25 February 2016

Computer Virus

Virus Blaster.jpg

Hex dump of the Blaster worm, showing a message left for Microsoft CEO Bill Gates
by the worm's programmer http://nuevovirus.info/virus-blaster/, Public Domain, wikimedia.org

A computer virus is a malware program that, when executed, replicates by inserting copies of itself (possibly modified) into other computer programs, data files, or the boot sector of the hard drive. Like the biological viruses from which its name is taken, when this replication succeeds, the affected areas are then said to be "infected."

This area of computer science has borrowed a good number of biological terms.

Viruses often perform some type of harmful activity on infected hosts, such as stealing hard disk space , corrupting data, spamming their contacts, logging their keystrokes, or even rendering the computer useless.

Not all viruses must be destructive or even be hidden. What makes a virus a virus is that it is self-replicating and installs itself without user consent.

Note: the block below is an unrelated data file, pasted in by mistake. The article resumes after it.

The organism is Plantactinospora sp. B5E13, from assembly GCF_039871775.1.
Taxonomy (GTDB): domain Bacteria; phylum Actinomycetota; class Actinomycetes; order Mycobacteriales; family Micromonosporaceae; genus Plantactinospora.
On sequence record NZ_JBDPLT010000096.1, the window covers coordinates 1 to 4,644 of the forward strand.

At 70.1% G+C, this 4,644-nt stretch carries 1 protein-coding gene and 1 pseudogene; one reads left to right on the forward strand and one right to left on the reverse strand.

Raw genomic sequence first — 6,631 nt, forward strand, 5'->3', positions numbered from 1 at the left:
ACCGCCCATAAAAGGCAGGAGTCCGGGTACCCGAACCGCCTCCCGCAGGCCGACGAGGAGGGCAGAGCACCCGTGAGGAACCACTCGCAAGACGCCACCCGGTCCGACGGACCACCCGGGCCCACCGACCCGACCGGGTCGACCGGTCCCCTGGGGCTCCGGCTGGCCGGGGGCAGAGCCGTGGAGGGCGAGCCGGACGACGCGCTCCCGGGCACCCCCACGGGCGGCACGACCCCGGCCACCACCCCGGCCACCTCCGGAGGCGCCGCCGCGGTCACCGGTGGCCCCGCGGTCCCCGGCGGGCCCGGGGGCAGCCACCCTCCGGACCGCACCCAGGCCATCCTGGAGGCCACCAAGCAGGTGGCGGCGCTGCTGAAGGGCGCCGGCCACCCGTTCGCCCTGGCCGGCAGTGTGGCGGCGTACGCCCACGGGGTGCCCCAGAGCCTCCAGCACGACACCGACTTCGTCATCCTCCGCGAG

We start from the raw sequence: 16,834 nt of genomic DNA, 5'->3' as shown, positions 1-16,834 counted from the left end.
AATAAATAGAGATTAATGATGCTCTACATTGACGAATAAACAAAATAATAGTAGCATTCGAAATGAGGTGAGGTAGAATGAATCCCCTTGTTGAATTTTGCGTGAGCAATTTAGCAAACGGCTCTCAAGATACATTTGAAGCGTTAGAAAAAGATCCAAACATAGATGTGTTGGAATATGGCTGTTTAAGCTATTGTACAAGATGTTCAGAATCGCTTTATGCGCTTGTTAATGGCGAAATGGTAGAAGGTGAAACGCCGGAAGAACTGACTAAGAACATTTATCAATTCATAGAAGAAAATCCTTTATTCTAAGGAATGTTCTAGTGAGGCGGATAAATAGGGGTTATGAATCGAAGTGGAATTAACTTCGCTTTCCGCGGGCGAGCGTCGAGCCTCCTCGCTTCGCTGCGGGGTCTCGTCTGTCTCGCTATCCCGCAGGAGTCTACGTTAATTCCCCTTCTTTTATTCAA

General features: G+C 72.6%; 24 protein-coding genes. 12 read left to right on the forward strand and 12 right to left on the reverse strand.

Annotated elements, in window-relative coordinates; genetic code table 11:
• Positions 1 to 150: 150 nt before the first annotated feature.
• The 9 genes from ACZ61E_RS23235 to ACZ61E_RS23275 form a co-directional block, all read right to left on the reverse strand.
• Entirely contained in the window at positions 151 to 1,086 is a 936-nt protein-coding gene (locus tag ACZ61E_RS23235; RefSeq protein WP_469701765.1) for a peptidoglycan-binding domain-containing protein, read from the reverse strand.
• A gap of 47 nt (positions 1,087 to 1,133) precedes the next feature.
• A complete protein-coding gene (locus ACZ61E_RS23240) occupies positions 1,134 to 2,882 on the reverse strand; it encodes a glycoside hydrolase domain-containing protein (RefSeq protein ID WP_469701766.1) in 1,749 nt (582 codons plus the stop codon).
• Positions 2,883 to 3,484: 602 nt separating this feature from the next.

Computer scientists have categorized two main kinds of digital viruses. “Zoo viruses” are those that have little chance of spreading. Like zoo animals, they are often collected and preserved.

Viruses that exist “in the wild” are much harder to control—some are shape-shifters that imitate more benign forms of code, while others are parasitic and invade computers, phone systems, and other networks.

Though we think of viruses as part of the more modern Internet age, in 1949 by John von Neumann gave lectures about the "automata" and  published the "Theory of self-reproducing automata"which described how a computer program could be designed to reproduce itself, and his design for a self-reproducing computer program is considered the world's first computer virus. He is at least the theoretical father of computer virology.

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